Dubois, Didier, Prade, Henri, Sabbadin, Regis

This paper presents an axiomatic framework for qualitative decision under uncertainty in a finite setting. The corresponding utility is expressed by a sup-min expression, called Sugeno (or fuzzy) integral. Technically speaking, Sugeno integral is a median, which is indeed a qualitative counterpart to the averaging operation underlying expected utility. The axiomatic justification of Sugeno integral-based utility is expressed in terms of preference between acts as in Savage decision theory. Pessimistic and optimistic qualitative utilities, based on necessity and possibility measures, previously introduced by two of the authors, can be retrieved in this setting by adding appropriate axioms.

Our main result is a constructive representation theorem in the spirit of Savage's result for expected utility maximization, which uses two choice axioms to characterize the maxapnin criterion. These axioms characterize agent behaviors that can be modeled compactly using the maxcirnin model, and, with some reservations, indicate that rnaxionin is a reasonable decision criterion.

Gonzalez-Soto, Mauricio, Sucar, Luis E., Escalante, Hugo J.

Decision making under uncertain conditions has been well studied when uncertainty can only be considered at the associative level of information. The classical Theorems of von Neumann-Morgenstern and Savage provide a formal criterion for rationally making choices using associative information. We provide here a previous result from Pearl and show that it can be considered as a causal version of the von Neumann-Morgenstern Theorem; furthermore, we consider the case when the true causal mechanism that controls the environment is unknown to the decision maker and propose a causal version of the Savage Theorem. As applications, we argue how previous optimal action learning methods for causal environments fit within the Causal Savage Theorem we present thus showing the utility of our result in the justification and design of learning algorithms; furthermore, we define a Causal Nash Equilibria for a strategic game in a causal environment in terms of the preferences induced by our Causal Decision Making Theorem.

This paper uses decision-theoretic principles to obtain new insights into the assessment and updating of probabilities. First, a new foundation of Bayesianism is given. It does not require infinite atomless uncertainties as did Savage s classical result, AND can therefore be applied TO ANY finite Bayesian network.It neither requires linear utility AS did de Finetti s classical result, AND r ntherefore allows FOR the empirically AND normatively desirable risk r naversion.Finally, BY identifying AND fixing utility IN an elementary r nmanner, our result can readily be applied TO identify methods OF r nprobability updating.Thus, a decision - theoretic foundation IS given r nto the computationally efficient method OF inductive reasoning r ndeveloped BY Rudolf Carnap.Finally, recent empirical findings ON r nprobability assessments are discussed.It leads TO suggestions FOR r ncorrecting biases IN probability assessments, AND FOR an alternative r nto the Dempster - Shafer belief functions that avoids the reduction TO r ndegeneracy after multiple updatings.r n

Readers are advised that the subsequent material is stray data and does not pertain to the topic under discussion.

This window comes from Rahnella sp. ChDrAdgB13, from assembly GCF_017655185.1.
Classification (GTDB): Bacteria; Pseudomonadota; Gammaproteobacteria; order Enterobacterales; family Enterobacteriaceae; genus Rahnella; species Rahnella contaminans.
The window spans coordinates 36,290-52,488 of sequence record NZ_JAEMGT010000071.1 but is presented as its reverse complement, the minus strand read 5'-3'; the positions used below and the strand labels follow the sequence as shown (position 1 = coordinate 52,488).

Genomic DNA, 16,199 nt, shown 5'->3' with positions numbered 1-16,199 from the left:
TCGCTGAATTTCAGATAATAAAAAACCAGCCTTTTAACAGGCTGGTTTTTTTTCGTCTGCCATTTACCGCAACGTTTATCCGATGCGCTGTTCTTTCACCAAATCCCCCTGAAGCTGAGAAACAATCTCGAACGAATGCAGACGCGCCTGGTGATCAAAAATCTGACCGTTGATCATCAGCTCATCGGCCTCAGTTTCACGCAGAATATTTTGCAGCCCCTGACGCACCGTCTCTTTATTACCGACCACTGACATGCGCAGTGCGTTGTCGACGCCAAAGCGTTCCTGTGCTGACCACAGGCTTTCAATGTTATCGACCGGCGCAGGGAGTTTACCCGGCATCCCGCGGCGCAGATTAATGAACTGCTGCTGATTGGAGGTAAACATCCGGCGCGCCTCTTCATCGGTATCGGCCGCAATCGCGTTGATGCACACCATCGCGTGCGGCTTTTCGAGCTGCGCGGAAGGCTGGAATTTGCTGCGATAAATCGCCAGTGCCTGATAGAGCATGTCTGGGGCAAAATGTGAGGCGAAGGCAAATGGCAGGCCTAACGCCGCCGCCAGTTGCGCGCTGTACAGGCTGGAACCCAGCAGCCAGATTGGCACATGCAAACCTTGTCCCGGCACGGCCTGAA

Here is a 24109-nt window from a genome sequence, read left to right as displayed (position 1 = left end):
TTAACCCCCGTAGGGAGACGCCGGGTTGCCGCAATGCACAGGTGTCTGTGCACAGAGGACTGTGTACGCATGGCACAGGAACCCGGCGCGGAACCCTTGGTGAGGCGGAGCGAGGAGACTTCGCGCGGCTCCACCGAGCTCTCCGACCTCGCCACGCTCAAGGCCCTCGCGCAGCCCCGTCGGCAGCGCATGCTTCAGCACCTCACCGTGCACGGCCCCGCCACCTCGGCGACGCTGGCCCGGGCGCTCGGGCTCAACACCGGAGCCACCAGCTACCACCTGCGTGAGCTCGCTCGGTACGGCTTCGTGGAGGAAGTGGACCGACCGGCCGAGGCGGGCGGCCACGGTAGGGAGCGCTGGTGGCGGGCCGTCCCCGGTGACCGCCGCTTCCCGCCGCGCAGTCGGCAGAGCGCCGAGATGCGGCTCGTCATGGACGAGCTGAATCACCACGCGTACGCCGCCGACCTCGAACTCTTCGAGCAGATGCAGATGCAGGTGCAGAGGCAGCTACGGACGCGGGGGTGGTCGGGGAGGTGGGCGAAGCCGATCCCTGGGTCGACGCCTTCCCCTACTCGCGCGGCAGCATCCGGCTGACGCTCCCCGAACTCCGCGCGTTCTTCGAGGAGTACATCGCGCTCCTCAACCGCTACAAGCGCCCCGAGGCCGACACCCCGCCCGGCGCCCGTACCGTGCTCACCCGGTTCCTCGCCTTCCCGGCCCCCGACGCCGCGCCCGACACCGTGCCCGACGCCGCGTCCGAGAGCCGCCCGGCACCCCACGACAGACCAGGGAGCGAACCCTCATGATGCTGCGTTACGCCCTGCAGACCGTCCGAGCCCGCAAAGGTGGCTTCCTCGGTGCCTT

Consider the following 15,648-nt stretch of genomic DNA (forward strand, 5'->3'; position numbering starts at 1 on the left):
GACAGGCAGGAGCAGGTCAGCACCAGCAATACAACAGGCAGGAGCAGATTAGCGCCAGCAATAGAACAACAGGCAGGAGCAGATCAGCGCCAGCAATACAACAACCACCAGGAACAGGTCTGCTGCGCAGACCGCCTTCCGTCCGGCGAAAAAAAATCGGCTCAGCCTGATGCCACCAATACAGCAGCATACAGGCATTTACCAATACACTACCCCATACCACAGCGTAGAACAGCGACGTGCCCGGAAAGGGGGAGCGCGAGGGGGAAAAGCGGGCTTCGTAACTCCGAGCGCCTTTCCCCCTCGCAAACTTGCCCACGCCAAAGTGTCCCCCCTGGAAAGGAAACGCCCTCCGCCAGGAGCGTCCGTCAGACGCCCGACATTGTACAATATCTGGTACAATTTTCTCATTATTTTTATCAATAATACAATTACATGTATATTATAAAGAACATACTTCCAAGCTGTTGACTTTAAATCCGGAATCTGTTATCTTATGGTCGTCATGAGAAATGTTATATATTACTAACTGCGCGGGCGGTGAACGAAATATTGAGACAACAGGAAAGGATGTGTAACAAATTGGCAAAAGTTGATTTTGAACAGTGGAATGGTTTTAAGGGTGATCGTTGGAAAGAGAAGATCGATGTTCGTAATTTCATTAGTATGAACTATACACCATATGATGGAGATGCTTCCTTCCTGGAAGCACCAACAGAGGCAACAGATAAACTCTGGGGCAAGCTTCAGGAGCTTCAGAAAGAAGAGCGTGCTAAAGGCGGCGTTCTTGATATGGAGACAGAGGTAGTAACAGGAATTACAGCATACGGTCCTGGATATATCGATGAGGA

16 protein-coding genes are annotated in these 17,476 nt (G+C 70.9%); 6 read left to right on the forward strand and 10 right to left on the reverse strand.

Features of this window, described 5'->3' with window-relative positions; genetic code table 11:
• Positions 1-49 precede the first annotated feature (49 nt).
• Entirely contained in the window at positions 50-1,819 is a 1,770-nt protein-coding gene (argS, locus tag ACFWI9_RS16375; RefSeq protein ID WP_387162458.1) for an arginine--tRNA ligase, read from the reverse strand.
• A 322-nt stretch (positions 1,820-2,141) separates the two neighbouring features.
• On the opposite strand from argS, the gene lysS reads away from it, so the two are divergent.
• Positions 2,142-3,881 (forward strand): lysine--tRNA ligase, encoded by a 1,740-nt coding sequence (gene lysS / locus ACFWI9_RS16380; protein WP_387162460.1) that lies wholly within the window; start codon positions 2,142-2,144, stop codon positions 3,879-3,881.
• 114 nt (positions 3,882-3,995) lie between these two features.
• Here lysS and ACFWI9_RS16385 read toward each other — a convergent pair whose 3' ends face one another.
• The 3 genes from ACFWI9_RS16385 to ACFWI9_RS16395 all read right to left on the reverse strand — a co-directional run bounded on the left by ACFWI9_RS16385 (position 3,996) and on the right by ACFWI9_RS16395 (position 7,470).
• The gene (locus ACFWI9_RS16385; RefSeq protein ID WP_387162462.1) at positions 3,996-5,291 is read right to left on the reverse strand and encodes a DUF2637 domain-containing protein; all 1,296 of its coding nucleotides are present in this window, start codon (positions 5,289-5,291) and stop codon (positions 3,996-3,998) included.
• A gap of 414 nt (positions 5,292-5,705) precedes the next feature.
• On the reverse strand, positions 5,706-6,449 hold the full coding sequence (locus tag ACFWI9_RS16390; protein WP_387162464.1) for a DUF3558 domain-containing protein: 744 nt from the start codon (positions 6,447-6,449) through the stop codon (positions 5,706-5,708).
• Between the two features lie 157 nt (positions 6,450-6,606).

Baltag, Alexandru, Rad, Soroush Rafiee, Smets, Sonja

We propose a new model for forming beliefs and learning about unknown probabilities (such as the probability of picking a red marble from a bag with an unknown distribution of coloured marbles). The most widespread model for such situations of 'radical uncertainty' is in terms of imprecise probabilities, i.e. representing the agent's knowledge as a set of probability measures. We add to this model a plausibility map, associating to each measure a plausibility number, as a way to go beyond what is known with certainty and represent the agent's beliefs about probability. There are a number of standard examples: Shannon Entropy, Centre of Mass etc. We then consider learning of two types of information: (1) learning by repeated sampling from the unknown distribution (e.g. picking marbles from the bag); and (2) learning higher-order information about the distribution (in the shape of linear inequalities, e.g. we are told there are more red marbles than green marbles). The first changes only the plausibility map (via a 'plausibilistic' version of Bayes' Rule), but leaves the given set of measures unchanged; the second shrinks the set of measures, without changing their plausibility. Beliefs are defined as in Belief Revision Theory, in terms of truth in the most plausible worlds. But our belief change does not comply with standard AGM axioms, since the revision induced by (1) is of a non-AGM type. This is essential, as it allows our agents to learn the true probability: we prove that the beliefs obtained by repeated sampling converge almost surely to the correct belief (in the true probability). We end by sketching the contours of a dynamic doxastic logic for statistical learning.